The Royal Palace of Belgium is one of the most beautiful official buildings in the capital, Brussels. It symbolises Belgium’s system of government, a constitutional monarchy. The Palace is where the King exercises his prerogatives as Head of State, grants audiences, and deals with affairs of state. The Palace also includes the State Rooms where large receptions are held, as well as the apartments provided for foreign Heads of State during official visits.
In 1873, architect Alphonse Balat designed for King Leopold II a complex of greenhouses which complement the castle of Laeken, built in the classical style. The complex has the appearance of a glass city set in an undulating landscape.
The famous Manneken-Pis (little man piss) remains the emblem of the rebellious spirit of the City of Brussels. Manneken Pis is a small bronze fountain sculpture depicting a little boy urinating into the fountain’s basin. On many occasions the statue is dressed in costume changed according to a schedule managed by the non-profit association Les Amis de Manneken-Pis, in ceremonies that are often accompanied by brass band music. His wardrobe counts more than 800 suits!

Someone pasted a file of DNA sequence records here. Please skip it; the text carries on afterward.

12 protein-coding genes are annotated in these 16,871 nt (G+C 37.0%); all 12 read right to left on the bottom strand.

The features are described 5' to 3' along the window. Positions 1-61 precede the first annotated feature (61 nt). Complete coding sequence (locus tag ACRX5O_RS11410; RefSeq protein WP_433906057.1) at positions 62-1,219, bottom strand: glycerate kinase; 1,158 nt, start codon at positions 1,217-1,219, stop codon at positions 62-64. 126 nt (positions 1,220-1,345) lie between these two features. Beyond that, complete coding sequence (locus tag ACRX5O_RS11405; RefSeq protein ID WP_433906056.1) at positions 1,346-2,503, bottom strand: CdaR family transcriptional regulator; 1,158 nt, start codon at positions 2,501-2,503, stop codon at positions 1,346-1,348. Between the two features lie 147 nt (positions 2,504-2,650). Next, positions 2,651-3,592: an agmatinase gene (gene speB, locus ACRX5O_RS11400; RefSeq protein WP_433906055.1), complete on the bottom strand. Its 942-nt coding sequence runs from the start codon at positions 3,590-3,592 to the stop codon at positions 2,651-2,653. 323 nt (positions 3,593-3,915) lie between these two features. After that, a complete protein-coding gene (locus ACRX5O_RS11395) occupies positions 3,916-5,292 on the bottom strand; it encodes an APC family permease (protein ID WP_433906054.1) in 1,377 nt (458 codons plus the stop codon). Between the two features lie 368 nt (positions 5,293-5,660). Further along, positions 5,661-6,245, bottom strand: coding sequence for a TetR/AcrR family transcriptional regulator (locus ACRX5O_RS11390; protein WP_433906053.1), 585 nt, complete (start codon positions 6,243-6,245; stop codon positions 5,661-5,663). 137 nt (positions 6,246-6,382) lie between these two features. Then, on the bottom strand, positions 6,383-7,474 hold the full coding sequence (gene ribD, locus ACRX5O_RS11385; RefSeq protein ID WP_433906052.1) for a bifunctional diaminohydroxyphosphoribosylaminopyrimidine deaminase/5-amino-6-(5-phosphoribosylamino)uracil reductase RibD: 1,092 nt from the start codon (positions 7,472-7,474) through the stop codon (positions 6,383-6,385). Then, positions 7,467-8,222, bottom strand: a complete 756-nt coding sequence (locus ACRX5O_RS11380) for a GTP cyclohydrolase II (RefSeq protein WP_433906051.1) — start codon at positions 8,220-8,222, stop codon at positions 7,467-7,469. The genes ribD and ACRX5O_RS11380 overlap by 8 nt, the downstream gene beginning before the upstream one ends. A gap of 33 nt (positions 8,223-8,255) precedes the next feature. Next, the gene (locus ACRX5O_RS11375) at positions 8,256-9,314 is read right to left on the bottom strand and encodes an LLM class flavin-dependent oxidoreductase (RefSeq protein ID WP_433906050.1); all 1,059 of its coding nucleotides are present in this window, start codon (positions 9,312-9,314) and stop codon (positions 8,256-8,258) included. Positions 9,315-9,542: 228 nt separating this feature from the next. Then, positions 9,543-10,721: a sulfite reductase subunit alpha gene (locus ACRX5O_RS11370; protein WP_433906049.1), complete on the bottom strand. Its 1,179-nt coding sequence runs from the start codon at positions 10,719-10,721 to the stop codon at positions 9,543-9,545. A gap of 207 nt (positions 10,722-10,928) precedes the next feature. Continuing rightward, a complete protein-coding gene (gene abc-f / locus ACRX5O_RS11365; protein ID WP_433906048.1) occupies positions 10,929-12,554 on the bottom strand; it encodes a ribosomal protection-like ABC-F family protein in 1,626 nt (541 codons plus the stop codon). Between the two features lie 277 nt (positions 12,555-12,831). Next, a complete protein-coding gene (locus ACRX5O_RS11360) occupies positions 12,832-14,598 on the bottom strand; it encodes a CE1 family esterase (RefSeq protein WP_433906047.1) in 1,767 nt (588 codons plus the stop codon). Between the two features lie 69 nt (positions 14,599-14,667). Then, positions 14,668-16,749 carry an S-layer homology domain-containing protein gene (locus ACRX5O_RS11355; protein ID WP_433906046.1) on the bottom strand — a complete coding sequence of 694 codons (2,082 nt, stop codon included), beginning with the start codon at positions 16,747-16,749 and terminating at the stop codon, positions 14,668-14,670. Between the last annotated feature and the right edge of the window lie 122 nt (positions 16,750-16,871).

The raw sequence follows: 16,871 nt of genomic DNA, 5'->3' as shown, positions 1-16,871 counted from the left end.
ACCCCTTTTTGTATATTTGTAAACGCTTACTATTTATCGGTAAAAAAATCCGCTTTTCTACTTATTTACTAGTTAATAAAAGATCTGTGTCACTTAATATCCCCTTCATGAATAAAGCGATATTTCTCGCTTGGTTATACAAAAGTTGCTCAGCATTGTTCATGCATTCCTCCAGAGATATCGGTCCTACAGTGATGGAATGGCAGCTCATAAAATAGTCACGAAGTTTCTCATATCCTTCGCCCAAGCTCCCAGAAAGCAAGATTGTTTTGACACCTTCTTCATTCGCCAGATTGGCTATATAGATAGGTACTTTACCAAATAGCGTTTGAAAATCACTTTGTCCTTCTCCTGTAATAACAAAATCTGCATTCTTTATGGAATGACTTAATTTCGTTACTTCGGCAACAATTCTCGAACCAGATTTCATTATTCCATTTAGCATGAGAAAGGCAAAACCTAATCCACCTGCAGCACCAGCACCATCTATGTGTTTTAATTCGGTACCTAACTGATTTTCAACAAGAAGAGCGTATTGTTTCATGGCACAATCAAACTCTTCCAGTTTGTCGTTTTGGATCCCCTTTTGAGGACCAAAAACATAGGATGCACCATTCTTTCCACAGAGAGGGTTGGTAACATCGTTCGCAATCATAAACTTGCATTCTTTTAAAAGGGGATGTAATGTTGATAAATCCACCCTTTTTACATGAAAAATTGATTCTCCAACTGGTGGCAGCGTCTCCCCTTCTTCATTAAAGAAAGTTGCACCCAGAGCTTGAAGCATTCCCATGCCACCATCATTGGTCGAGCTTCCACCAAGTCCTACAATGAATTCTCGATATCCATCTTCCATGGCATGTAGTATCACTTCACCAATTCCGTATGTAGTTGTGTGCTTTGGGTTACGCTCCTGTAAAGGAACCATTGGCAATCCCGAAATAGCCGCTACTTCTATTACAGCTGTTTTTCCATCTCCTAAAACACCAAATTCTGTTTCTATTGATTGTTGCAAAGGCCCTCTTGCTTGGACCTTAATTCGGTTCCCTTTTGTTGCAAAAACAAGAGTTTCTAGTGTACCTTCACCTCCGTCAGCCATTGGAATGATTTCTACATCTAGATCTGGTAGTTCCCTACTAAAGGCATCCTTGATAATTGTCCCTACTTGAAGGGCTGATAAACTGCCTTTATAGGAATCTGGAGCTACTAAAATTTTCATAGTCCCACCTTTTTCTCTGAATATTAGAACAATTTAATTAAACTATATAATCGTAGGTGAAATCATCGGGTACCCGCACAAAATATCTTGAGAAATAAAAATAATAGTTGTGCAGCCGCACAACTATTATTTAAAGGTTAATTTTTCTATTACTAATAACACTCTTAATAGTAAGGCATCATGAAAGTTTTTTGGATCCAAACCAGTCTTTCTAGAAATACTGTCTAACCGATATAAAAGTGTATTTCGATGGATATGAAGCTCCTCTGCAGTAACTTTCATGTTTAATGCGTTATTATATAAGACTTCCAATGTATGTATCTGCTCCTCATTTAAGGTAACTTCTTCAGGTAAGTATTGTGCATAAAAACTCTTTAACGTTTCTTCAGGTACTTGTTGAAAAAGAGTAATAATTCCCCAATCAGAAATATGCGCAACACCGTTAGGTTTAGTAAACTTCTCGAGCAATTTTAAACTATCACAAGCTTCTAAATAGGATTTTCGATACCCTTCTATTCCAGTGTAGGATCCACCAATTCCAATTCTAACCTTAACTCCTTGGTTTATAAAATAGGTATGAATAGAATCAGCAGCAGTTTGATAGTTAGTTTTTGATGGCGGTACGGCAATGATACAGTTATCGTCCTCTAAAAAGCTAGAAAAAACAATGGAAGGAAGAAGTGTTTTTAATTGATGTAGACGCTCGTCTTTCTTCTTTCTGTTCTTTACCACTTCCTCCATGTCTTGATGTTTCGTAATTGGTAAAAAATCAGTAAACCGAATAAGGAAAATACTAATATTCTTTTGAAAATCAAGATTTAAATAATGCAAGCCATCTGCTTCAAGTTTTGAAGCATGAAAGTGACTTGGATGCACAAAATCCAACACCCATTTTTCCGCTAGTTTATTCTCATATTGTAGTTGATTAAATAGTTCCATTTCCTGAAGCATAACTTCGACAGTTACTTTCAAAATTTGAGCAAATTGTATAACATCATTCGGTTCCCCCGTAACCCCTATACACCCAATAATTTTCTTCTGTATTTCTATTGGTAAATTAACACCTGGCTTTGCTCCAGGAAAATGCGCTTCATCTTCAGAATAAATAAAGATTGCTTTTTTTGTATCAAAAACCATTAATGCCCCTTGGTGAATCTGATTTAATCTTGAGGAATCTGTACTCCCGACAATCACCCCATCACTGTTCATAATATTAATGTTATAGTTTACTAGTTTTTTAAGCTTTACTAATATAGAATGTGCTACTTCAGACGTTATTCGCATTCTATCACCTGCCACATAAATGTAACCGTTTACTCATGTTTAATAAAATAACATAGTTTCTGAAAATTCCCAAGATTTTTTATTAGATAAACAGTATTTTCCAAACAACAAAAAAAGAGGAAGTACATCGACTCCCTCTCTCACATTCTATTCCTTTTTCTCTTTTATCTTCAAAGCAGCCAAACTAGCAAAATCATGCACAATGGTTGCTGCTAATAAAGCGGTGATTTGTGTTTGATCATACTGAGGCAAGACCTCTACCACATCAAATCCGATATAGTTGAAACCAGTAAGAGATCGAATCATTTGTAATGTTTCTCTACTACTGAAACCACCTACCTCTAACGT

Galeries Royales Saint-Hubert (St. Hubert Galleries) is a glazed 19th century shopping arcade in the heart of Brussels. I don’t enjoy shopping much, but the architecture itself was worth a visit. In the middle of the 19th century, the Saint-Hubert Galleries were the longest, highest, best decorated, and best lit galleries in the world, thanks to the enormous glass roof which is 200 meters long.
Along Rue des Bouchers and the three tiny streets that branch off it – Petite Rue des Bouchers, Rue de la Fourche Petite and Rue Gretry – there are more than 70 restaurants, one next to the other, on the street levels of the old step-roofed stone, brick and timber buildings in what is one of the oldest sections of historical central Brussels. Rue des Bouchers is more than a street of small restaurants in the center of old Brussels. It is the gateway to a neighborhood of food that takes in four narrow, cobbled streets in the center of the city.